• Partner, connect with, or feed into other ECA or public diplomacy programs.
  1. Eligible Project Implementers:

The Center defines eligible project implementers as reputable and accountable non-commercial entities that can demonstrate they have the requisite capacity to manage projects to preserve cultural heritage. Eligible implementers may include non-governmental organizations, museums, educational institutions, ministries of culture, or similar institutions and organizations, including U.S.-based educational institutions and organizations subject to Section 501(c)(3) of the tax code. The AFCP will not award grants to individuals, commercial entities, or past award recipients that have not fulfilled the objectives or reporting requirements of previous awards.

Potential implementers must be registered and active in SAM.gov to receive U.S. federal assistance. If an embassy’s project idea is advanced to Round 2 and the anticipated implementer is not registered in SAM.gov, the embassy should initiate the registration process immediately so it is in place in the event the project is ultimately selected for an award. See paragraph 17 below for information on how to register. The registration process can take several weeks to complete so it is important to avoid any delay. If a project is selected for an award and the registration is not completed, the award could be delayed to the next FY, pending the availability of funding.

Embassies vet potential implementers for eligibility, suitability, and reputable performance in cultural preservation or similar activities and ensure that they are able to receive U.S. federal assistance.

  1. Project Design Assistance:

The Center has expertise in cultural preservation and is available for technical guidance and to work with interested embassies to help them or their prospective implementing partners:

  • Refine ideas before they submit Round 1 concept notes;
  • Transform promising ideas into effective project designs in preparation for Round 2 applications;
  • Refine project ideas for resubmission during future AFCP grant cycles when a longer project development period may be warranted, particularly with new or small organizations with limited experience.

The Center’s team of cultural heritage preservation experts can provide direct, hands-on guidance and support or organize design workshops for embassy implementing partners, including new or small organizations with limited experience.

  1. Round 1 Concept Note Requirements

(Deadline: December 11, 2021):  Eligible applicants will submit completed concept notes electronically to DjboutiPDSubmissions@state.gov.  Concept notes must be submitted by Saturday, December 11, 2021, 23:59.

Each concept note submitted must include:

  1. Project basics, including working title, anticipated project length (Note: Applicants may propose project periods of up to 60 months), location/site, and project cost estimate (amount requested from AFCP; in U.S. dollars);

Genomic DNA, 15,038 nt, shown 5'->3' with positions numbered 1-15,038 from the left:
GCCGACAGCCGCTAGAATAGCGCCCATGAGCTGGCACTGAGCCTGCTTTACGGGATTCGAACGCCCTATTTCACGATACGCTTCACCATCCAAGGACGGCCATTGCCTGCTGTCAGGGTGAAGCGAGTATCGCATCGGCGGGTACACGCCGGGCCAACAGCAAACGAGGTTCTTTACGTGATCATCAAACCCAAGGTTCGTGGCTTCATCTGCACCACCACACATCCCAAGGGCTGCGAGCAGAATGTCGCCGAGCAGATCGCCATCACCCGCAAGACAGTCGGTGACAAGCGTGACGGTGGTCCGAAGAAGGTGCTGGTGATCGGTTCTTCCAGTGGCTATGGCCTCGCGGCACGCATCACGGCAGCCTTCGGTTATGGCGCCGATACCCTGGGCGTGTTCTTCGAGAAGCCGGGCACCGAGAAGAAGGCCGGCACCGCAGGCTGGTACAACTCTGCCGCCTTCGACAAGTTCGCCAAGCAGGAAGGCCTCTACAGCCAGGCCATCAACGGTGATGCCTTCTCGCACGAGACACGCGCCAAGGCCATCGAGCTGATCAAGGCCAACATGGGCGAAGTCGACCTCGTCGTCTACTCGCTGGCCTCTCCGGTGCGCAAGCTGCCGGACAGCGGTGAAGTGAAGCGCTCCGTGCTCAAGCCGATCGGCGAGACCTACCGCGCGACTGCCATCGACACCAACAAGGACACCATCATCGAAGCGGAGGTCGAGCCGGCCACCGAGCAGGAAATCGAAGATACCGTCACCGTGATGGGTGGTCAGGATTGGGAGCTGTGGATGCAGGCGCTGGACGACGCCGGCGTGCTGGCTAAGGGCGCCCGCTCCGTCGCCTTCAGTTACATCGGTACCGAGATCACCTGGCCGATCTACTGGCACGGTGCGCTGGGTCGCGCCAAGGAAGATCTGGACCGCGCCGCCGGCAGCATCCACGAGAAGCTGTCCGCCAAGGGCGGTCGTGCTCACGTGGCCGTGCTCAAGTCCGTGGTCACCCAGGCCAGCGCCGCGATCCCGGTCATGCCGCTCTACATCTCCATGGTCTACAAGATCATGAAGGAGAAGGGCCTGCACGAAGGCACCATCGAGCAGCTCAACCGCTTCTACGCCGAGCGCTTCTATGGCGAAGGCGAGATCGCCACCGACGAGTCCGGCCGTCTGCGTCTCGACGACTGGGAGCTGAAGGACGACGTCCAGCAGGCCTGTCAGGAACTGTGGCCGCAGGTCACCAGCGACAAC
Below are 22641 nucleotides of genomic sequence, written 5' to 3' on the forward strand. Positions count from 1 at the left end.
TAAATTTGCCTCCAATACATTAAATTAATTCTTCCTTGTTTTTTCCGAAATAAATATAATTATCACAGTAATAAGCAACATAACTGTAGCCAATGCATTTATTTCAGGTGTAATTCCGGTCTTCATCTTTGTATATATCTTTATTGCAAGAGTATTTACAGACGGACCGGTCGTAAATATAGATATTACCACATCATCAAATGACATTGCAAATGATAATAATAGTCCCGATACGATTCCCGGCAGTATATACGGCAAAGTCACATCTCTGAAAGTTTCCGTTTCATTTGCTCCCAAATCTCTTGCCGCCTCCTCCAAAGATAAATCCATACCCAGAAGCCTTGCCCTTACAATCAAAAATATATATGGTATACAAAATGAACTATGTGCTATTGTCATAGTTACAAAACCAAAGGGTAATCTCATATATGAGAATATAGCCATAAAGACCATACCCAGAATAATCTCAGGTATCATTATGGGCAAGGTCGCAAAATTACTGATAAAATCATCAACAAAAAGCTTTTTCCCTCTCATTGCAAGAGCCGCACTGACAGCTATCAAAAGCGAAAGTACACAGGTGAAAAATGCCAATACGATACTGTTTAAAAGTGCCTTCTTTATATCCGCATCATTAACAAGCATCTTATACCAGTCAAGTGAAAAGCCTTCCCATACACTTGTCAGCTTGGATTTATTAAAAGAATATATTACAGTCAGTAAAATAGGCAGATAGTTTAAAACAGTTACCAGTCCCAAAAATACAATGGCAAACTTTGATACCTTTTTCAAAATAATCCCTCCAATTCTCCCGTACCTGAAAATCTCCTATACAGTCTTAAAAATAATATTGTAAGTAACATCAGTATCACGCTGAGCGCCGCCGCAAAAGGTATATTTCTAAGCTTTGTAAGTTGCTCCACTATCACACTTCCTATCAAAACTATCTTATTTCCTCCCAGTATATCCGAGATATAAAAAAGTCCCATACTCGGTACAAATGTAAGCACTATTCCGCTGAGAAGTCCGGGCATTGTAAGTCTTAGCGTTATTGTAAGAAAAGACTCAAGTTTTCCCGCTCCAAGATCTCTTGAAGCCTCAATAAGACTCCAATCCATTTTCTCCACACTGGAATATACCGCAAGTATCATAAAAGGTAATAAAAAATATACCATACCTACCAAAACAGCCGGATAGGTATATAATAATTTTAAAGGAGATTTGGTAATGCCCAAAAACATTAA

2. Project implementer information, including name and SAM registration status;
  3. Scope of work summarizing (1) the preservation goals and the activities planned to achieve those goals; and (2) any broader host country or community goals and the activities planned to achieve those goals; (i.e., what they hope to gain from the project beyond the preserved heritage and how they plan to get there; 2,000 characters maximum)
  4. Rationale for AFCP support, explaining why it’s in the interests of the U.S. government to fund the project, specifically:how the project relates to Integrated Country Strategy (ICS) goals, existing bilateral agreements, or other U.S foreign policy objectives (1,000 characters maximum).

the projected public diplomacy benefits and impacts of the project (1,000 characters maximum).

  1. Five (5) high quality digital images (JPEGs) or audiovisual files that convey the nature and condition of the site, collection, or tradition and show the urgency or need for the proposed project (collapsing walls, water damage, etc.).
  1. Round 2 Full Application Requirements
    (Deadline: March 24, 2022):The Center will invite embassies selected in Round 1 to submit full applications by no later than Thursday, March 24, 2022, 11:59 p.m. EAT. The applications must fully satisfy the program objectives, funding areas and priorities, and eligibility requirements.  Furthermore, to be considered complete, they must include:

From the implementer:

  • Project dates (maximum of 60 months [five years].
  • Statement of importance highlighting the historical, architectural, artistic, or cultural (non-religious) values of the cultural heritage.
  • Revised/detailed scope of work with (1) clear preservation goals and activities for achieving those goals, and (2) the host country or community’s intended broader goals and activities for achieving those goals (Note: When describing and ordering the activities for (1) and (2) above, highlight any major milestones and target dates for achieving them. Each set of activities should clearly lead to their corresponding goals with no gaps. The overall presentation should make a compelling case that the implementer has a clear and comprehensive sense of how to achieve the preservation and other goals).
  • Proof of official permission to undertake the project from the office, agency, or organization that either owns or is otherwise responsible for the preservation and protection of the site or collection.
  • Implementer public awareness plan describing how the applicant intends to highlight and amplify AFCP-supported activities through print, electronic, and social media, and other means.